Science and the Coronavirus: Medical treatments, clinical trials, and what makes the coronavirus so contagious
From time to time, we'll be bringing you a roundup of the latest coronavirus news as pertains to science, medical treatments, medical trials, and studies from the scientific community. Here's the first edition.
SOLIDARITY, a global megatrial of four promising coronavirus treatments, launched by WHO
The World Health Organization (WHO) has launched a global trial called SOLIDARITY to test if existing medicines - a drug combo already used against HIV; a malaria treatment first tested during World War II; a new antiviral whose promise against Ebola fizzled last year - can treat infections with the new coronavirus for the dangerous respiratory disease. The study could include thousands of patients in dozens of countries, and is designed to be as simple as possible so that even hospitals that are overwhelmed with an onslaught of patients with COVID-19 can participate.
Upto 15% of patients with COVID-19 are suffering from severe disease and the ongoing pandemic has brought existing healthcare systems to their knees, particularly in Italy, which is struggling. The fear is that as cases go up around the world, what is happening to the Italian healthcare system can and will happen in other countries. Coming up with compounds from scratch will take years to develop and test, so researchers and public health agencies are looking to repurpose drugs already approved for other diseases, and known to be largely safe.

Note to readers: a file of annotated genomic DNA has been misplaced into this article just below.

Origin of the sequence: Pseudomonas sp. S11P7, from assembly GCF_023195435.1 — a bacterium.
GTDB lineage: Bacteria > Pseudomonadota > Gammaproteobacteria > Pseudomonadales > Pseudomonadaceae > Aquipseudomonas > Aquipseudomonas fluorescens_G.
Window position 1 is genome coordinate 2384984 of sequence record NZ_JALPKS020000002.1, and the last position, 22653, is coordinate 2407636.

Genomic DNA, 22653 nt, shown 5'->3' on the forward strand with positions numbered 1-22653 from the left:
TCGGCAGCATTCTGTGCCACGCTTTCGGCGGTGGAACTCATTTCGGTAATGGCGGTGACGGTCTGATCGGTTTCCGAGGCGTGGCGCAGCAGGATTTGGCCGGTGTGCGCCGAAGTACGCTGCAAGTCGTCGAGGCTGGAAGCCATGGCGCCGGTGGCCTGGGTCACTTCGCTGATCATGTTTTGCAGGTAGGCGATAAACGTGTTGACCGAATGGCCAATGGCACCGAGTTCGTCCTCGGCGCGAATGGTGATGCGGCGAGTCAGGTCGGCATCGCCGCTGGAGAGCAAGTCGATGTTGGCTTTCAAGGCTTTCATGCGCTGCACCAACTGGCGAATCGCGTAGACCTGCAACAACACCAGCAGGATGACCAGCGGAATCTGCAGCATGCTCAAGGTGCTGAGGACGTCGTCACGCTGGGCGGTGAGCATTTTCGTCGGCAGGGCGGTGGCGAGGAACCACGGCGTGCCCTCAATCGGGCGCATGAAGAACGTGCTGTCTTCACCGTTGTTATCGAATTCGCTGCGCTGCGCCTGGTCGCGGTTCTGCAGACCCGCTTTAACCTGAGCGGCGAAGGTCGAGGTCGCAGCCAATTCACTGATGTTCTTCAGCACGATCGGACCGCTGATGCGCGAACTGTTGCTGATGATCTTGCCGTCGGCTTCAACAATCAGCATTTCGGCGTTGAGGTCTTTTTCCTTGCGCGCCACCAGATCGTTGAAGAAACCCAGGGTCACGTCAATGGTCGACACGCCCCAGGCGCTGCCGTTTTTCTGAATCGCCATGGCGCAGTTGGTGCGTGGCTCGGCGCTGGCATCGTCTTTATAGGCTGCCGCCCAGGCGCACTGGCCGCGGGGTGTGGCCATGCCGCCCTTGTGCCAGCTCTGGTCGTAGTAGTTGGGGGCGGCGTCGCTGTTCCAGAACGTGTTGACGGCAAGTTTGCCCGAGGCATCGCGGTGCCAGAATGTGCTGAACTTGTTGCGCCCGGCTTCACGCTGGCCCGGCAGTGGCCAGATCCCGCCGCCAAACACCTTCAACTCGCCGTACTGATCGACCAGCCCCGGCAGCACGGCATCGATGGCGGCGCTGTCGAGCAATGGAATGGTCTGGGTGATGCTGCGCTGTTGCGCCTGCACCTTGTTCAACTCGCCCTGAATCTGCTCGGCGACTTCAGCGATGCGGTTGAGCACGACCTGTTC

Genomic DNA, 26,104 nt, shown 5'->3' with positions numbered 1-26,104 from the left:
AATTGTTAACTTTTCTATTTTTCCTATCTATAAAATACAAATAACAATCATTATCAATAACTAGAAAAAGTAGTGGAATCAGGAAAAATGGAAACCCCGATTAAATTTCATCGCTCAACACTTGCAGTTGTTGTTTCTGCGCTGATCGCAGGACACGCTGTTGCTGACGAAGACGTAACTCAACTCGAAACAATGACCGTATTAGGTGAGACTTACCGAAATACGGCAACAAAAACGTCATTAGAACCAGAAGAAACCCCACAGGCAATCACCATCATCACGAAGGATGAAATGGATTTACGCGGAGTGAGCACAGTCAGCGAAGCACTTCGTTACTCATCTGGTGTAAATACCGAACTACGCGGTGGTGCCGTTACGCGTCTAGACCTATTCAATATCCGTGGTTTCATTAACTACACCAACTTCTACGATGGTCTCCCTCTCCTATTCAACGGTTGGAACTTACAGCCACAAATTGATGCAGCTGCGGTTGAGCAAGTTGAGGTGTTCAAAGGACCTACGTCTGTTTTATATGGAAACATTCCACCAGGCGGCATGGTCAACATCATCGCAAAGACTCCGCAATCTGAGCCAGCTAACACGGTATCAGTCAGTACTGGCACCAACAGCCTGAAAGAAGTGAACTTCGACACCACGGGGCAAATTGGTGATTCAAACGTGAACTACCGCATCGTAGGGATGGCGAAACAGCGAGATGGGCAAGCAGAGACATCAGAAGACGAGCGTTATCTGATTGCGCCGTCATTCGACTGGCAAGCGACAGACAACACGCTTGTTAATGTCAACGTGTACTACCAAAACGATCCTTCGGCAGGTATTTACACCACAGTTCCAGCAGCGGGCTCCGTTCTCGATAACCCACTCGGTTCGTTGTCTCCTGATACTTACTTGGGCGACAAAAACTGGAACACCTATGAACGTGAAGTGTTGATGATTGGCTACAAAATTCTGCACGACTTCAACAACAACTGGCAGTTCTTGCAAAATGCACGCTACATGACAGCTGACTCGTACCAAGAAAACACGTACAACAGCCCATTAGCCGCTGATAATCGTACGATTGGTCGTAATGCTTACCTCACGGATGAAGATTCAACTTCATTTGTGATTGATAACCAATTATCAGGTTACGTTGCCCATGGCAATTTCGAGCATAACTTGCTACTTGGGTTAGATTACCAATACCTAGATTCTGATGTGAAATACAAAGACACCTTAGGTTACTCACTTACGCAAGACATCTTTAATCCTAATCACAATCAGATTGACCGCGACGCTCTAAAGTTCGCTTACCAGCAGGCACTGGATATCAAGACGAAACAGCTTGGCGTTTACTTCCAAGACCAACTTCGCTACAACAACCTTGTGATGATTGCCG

Although scientists have suggested dozens of existing compounds for testing, WHO is focusing on what it says are the four most promising therapies: an experimental antiviral compound called remdesivir; the malaria medications chloroquine and hydroxychloroquine; a combination of two HIV drugs, lopinavir and ritonavir; and that same combination plus interferon-beta, an immune system messenger that can help cripple viruses. Some data on their use in COVID-19 patients have already emerged—the HIV combo failed in a small study in China—but WHO believes a large trial with a greater variety of patients is warranted.
The design is not double-blind, the gold standard in medical research, so there could be placebo effects from patients knowing they received a candidate drug. But WHO says it had to balance scientific rigour against speed. The idea for SOLIDARITY came up less than 2 weeks ago, Henao Restrepo says, and the agency hopes to have supporting documentation and data management centers set up next week. “We are doing this in record time,” she says.
China documented the high number of asymptomatic transmissions that make the coronavirus so contagious